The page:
However, before the anxiety really took hold of her, she received the e-mail that she had been selected to study a BMus degree in opera under the direction of Virginia Davids.

She has been working at Cape Town Opera as a solo singer since 2018, and in her career has performed in operas such as Le nozze di Figoro, L’elisir d’amor, Les pêcheurs de perles and La traviata sung. She also received a Fleur de Cap award for her performance The wedding of Figoro receive.

Almost over before it started

At 21, Brittany once again thought her career as an opera singer was over.

She collapsed during a performance due to shortness of breath. She was then rushed to the hospital, where she was repeatedly told that she had bronchitis and even asthma.

However, she insisted that this is not all that bothers her, and that she knows her body better than anyone else. A Cape pulmonologist was the first to confirm her fears: it was either cancer or tuberculosis.

After an endoscopy, it was confirmed that she had endotracheal tuberculosis, and that it had lain dormant in her airway for an indefinite period of time. However, the endoscopy caused the blisters that had formed on her windpipe to burst, which led to a two-week hospitalization, and a six-month recovery process.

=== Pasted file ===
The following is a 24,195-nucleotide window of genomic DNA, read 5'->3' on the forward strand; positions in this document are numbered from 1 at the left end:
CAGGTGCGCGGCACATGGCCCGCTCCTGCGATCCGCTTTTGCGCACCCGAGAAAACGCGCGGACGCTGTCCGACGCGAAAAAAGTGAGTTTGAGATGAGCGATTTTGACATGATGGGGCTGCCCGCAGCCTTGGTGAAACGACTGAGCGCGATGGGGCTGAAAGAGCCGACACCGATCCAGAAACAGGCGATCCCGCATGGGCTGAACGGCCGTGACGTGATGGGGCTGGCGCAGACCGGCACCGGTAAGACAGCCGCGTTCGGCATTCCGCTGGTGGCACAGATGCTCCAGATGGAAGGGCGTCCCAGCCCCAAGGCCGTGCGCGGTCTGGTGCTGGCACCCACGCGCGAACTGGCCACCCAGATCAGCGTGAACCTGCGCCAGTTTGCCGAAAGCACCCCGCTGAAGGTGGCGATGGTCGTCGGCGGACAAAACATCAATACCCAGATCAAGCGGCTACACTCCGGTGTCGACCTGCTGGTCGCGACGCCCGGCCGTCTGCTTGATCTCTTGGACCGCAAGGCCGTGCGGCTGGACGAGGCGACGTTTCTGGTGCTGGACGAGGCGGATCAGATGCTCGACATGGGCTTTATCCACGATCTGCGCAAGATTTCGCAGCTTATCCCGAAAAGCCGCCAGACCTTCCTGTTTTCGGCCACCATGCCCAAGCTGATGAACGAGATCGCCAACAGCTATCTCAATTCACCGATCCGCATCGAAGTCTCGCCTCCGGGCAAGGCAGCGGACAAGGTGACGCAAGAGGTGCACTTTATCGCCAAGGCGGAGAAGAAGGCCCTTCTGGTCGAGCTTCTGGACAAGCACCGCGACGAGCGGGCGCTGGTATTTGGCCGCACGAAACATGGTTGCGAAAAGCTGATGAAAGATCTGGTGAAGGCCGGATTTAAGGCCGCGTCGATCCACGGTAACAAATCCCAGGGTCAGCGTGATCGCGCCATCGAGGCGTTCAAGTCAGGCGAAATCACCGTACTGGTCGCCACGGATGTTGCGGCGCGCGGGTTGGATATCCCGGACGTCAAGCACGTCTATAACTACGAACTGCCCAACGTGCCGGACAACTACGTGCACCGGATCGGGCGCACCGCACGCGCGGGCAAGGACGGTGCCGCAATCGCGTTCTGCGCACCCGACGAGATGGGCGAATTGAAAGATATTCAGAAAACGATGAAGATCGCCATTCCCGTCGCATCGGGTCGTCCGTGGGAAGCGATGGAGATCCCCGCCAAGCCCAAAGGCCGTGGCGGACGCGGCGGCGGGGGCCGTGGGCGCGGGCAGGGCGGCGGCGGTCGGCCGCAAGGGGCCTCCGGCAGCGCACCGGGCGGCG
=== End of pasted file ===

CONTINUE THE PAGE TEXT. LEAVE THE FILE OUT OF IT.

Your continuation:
At times she was so sick that her family had to help her shower, and so contagious that her family had to walk around the house in protective clothing and she could not leave her room. It was a very lonely six months, she remembers.

In the six months of recovery, she was also on a strong dose of antibiotics, which led to further liver problems. However, one day Brittany got out of bed and said until here and no further – she’s not one to lie down.

She jumped into the pool to her family’s joy and decided that she was not going to let this disease lock her down any longer.

Almost 30, but she is not afraid

Brittany will turn 30 later this year, something that initially scared her. However, she admits that she has changed her mind about that age, and that she is actually looking forward to entering her 30s.

“They say that every 29 years something big happens in your life. For me it was the fact that both my parents had cancer in the last seven years,” she says.

“It made me realize how valuable and important life and your family are. It also made me realize that you have to put the ugliness of life behind you, and just love.

On her way to 30, she also experienced how her faith and love for the Lord grew.

“When I get anxious, I just shut up, close my dressing room door, and get down on my knees. Sometimes all I say is ‘Lord, I need You’. When I walk out here, I am calm and pray for everyone on stage.

“As my mother always says, I then ‘get under the blood for everyone’.”

She also now, as an almost 30-year-old, feels like a full-fledged woman. She has always thought that she is a woman, but now, in her late 20s, she has a different kind of certainty in that fact.

“I have so much life experience, I will be the same person, but with a completely different outlook on life. And I’m so excited for the road ahead of me.”